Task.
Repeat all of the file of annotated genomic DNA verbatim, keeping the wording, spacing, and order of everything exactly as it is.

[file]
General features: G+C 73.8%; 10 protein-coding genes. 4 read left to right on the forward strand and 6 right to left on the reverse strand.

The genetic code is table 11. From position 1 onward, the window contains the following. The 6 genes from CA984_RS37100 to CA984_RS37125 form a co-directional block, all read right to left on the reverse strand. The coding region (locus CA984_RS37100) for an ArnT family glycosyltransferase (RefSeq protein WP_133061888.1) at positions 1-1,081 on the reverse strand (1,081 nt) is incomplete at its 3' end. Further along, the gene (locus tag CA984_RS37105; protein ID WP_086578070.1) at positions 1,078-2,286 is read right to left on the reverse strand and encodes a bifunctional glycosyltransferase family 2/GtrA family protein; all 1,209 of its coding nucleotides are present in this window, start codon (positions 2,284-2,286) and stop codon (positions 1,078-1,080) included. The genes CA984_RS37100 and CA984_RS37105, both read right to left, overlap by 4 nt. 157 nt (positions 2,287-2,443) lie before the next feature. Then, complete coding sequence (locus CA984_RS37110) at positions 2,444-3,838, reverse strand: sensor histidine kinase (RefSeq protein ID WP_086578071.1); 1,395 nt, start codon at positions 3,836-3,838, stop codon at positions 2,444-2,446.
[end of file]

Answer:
General features: G+C 73.8%; 10 protein-coding genes. 4 read left to right on the forward strand and 6 right to left on the reverse strand.

The genetic code is table 11. From position 1 onward, the window contains the following. The 6 genes from CA984_RS37100 to CA984_RS37125 form a co-directional block, all read right to left on the reverse strand. The coding region (locus CA984_RS37100) for an ArnT family glycosyltransferase (RefSeq protein WP_133061888.1) at positions 1-1,081 on the reverse strand (1,081 nt) is incomplete at its 3' end. Further along, the gene (locus tag CA984_RS37105; protein ID WP_086578070.1) at positions 1,078-2,286 is read right to left on the reverse strand and encodes a bifunctional glycosyltransferase family 2/GtrA family protein; all 1,209 of its coding nucleotides are present in this window, start codon (positions 2,284-2,286) and stop codon (positions 1,078-1,080) included. The genes CA984_RS37100 and CA984_RS37105, both read right to left, overlap by 4 nt. 157 nt (positions 2,287-2,443) lie before the next feature. Then, complete coding sequence (locus CA984_RS37110) at positions 2,444-3,838, reverse strand: sensor histidine kinase (RefSeq protein ID WP_086578071.1); 1,395 nt, start codon at positions 3,836-3,838, stop codon at positions 2,444-2,446.